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Calvin at the Centre$
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Paul Helm

Print publication date: 2009

Print ISBN-13: 9780199532186

Published to Oxford Scholarship Online: February 2010

DOI: 10.1093/acprof:oso/9780199532186.001.0001

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Pure Nature and Common Grace

Pure Nature and Common Grace

Chapter:
(p.308) 10 Pure Nature and Common Grace
Source:
Calvin at the Centre
Author(s):

Paul Helm

Publisher:
Oxford University Press
DOI:10.1093/acprof:oso/9780199532186.003.0011

One curiosity in the history of Calvinism is the way in which later Calvinists such as Herman Bavinck and Abraham Kuyper downplay or deny Calvin's commitment to natural law, and claim that he articulated instead a radically novel idea of ‘common grace’ and denied the medieval ‘dichotomy’ between nature and grace. This is puzzling in view of Calvin's commitment to natural law, which arises from Augustine, Augustine's distinction between nature and supernature, and the similarity of his position to that of Thomas Aquinas, who argues that far from the Fall leaving human nature ‘intact’ it seriously affected it. This chapter explores this opposition between natural law and common grace, and seeks to identify a rationale for it. It is argued that this can be traced back not so much to a development in Calvin, as to a change in Roman Catholicism: the adoption of the idea of ‘pure nature’ from Cajetan. Its prevalence in the Counter‐Reformation was motivated by controversy with both Jansenists and Protestants. It is this later view of ‘nature and grace’ that Bavinck and others have mistakenly assumed to be the Roman Catholic view at the time of Calvin, and they somewhat anachronistically have read Calvin's own views in terms of it.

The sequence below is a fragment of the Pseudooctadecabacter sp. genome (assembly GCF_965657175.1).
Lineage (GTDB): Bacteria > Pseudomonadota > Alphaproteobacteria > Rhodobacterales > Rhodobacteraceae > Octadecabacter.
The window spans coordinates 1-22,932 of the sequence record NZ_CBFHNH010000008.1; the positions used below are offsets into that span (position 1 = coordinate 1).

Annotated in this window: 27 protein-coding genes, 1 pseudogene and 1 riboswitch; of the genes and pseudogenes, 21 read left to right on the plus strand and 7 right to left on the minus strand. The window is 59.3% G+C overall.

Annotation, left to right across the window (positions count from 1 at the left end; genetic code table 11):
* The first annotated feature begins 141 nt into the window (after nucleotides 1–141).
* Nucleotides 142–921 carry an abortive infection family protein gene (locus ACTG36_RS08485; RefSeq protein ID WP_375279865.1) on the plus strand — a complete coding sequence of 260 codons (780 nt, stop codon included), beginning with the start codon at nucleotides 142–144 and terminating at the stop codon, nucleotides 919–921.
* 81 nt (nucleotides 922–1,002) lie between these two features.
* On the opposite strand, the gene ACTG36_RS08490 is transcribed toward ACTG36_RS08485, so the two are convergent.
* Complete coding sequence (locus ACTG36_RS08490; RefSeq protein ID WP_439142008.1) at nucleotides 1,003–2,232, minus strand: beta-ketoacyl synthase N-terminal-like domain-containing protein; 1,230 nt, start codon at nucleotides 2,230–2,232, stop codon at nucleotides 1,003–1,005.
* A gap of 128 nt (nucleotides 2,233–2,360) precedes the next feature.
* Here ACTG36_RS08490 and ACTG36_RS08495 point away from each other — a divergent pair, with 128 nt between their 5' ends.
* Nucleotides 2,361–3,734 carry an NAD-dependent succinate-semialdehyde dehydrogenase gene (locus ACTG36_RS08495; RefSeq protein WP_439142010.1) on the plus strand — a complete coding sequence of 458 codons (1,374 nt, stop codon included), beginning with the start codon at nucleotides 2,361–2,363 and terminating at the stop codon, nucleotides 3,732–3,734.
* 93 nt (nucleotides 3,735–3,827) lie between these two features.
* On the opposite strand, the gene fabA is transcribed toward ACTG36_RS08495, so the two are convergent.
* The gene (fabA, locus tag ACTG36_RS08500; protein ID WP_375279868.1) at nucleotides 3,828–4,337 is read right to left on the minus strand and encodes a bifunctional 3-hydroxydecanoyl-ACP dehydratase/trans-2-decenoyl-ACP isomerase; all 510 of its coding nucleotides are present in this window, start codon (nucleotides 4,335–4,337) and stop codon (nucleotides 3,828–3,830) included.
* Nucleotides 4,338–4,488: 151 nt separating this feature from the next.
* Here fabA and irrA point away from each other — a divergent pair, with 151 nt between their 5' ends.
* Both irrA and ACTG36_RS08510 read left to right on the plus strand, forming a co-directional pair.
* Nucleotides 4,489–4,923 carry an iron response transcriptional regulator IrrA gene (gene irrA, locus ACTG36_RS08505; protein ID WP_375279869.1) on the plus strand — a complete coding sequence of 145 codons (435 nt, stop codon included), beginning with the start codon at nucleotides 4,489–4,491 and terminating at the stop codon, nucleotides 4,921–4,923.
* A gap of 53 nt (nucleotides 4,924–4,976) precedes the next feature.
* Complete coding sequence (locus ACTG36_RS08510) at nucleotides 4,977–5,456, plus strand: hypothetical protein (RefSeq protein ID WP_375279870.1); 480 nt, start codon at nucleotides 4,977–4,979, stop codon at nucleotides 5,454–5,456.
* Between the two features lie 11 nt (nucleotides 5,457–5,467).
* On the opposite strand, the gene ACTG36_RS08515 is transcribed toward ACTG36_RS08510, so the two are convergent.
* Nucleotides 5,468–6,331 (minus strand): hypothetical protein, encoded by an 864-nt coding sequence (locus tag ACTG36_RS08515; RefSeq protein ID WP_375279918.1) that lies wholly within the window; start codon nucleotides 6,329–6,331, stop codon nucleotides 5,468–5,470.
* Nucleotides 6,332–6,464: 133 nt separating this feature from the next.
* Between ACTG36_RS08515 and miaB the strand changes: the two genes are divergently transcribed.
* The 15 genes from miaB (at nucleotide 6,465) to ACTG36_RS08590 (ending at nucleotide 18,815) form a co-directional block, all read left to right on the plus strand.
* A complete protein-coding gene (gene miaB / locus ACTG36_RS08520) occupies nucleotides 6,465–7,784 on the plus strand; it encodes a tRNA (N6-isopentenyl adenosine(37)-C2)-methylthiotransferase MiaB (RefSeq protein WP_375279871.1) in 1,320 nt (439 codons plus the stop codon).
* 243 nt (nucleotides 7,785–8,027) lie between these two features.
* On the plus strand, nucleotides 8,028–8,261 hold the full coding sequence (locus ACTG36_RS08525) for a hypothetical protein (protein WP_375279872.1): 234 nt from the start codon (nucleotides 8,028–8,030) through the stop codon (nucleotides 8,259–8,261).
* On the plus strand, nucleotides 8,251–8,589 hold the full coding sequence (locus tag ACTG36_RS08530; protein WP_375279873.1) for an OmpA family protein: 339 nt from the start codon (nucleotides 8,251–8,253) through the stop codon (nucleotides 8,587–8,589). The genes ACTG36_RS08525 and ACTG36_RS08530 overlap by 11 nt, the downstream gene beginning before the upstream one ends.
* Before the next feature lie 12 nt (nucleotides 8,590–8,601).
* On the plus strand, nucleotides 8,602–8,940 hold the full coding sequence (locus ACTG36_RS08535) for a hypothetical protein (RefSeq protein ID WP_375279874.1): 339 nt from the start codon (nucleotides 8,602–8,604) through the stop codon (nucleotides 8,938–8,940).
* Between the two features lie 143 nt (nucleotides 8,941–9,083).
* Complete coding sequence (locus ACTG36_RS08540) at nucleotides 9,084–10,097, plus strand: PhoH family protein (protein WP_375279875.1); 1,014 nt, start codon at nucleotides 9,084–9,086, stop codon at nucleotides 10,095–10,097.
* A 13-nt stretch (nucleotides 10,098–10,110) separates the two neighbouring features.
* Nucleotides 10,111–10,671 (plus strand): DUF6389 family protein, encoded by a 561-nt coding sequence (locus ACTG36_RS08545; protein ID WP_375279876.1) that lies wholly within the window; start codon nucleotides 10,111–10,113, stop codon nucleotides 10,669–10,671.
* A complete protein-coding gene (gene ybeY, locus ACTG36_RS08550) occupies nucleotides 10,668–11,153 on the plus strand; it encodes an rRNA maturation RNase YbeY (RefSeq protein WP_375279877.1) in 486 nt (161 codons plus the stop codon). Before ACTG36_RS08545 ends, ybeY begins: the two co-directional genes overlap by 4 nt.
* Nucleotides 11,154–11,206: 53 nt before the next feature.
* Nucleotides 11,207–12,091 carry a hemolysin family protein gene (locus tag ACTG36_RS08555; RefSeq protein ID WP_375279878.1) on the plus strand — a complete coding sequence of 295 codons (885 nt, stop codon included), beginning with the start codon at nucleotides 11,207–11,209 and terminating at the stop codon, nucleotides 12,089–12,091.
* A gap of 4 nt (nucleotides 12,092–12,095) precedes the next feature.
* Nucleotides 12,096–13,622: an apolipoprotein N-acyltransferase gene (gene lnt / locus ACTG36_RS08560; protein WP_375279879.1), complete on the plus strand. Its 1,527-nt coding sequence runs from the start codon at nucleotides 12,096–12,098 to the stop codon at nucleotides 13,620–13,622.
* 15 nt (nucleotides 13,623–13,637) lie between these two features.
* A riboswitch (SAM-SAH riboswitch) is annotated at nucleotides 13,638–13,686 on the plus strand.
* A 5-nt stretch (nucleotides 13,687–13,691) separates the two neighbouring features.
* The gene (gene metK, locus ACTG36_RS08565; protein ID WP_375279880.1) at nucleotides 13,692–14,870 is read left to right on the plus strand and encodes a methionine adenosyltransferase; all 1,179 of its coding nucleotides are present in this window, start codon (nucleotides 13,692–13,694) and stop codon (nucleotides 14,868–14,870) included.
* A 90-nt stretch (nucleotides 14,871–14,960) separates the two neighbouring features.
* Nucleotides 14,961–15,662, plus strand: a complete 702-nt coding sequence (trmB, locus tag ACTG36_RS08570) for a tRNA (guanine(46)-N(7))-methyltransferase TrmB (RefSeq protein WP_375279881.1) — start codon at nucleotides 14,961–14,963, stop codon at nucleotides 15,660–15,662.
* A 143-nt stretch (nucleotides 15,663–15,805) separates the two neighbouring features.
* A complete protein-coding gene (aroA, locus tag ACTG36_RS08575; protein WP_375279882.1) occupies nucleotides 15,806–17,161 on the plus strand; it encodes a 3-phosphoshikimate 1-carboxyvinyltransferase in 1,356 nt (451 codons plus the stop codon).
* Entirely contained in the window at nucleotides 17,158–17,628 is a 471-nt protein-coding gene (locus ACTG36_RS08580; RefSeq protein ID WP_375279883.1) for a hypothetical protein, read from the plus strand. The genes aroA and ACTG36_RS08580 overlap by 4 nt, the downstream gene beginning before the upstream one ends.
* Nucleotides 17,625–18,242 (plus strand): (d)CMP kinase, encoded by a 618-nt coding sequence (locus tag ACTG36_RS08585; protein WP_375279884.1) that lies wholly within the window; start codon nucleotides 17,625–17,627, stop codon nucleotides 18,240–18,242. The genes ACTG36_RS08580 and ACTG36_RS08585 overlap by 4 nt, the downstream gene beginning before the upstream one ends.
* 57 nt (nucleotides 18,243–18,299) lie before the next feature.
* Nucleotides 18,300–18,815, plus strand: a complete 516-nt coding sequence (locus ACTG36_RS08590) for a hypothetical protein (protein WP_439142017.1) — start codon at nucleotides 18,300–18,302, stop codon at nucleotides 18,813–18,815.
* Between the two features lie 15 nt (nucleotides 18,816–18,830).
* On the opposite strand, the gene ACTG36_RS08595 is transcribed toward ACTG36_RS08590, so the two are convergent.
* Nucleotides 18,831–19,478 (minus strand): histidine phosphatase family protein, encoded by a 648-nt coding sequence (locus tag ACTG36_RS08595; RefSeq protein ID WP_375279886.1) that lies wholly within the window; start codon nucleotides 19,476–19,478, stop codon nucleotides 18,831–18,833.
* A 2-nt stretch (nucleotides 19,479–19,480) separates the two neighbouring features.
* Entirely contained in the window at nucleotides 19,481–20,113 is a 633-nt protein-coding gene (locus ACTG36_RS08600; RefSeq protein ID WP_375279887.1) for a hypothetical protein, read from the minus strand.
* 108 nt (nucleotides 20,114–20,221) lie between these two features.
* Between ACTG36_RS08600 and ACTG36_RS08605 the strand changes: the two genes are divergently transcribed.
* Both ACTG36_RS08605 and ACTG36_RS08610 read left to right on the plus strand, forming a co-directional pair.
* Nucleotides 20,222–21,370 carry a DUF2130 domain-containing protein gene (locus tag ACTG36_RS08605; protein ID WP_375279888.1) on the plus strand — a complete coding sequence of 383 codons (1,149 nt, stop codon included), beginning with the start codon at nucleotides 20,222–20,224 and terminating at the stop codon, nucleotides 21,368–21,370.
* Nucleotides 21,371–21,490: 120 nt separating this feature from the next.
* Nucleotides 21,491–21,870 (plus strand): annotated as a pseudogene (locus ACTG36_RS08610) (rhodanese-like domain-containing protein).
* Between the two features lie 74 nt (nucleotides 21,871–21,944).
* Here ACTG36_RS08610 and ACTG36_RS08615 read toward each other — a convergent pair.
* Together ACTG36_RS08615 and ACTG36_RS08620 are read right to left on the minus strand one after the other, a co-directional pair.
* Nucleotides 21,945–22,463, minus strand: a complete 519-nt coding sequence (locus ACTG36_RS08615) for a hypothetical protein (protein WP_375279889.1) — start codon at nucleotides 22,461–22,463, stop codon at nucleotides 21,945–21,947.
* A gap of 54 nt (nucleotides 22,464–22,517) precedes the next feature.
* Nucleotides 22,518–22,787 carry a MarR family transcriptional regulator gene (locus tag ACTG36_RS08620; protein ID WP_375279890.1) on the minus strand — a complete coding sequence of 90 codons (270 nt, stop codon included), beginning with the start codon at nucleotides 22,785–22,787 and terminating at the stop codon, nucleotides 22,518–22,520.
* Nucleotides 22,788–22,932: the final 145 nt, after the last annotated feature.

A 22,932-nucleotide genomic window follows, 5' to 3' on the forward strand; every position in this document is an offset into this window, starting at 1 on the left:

Keywords:   Augustine, Bavinck, Cajetan, Calvin, common grace, Jansenism, Kuyper, natural law, nature and supernature, pure nature

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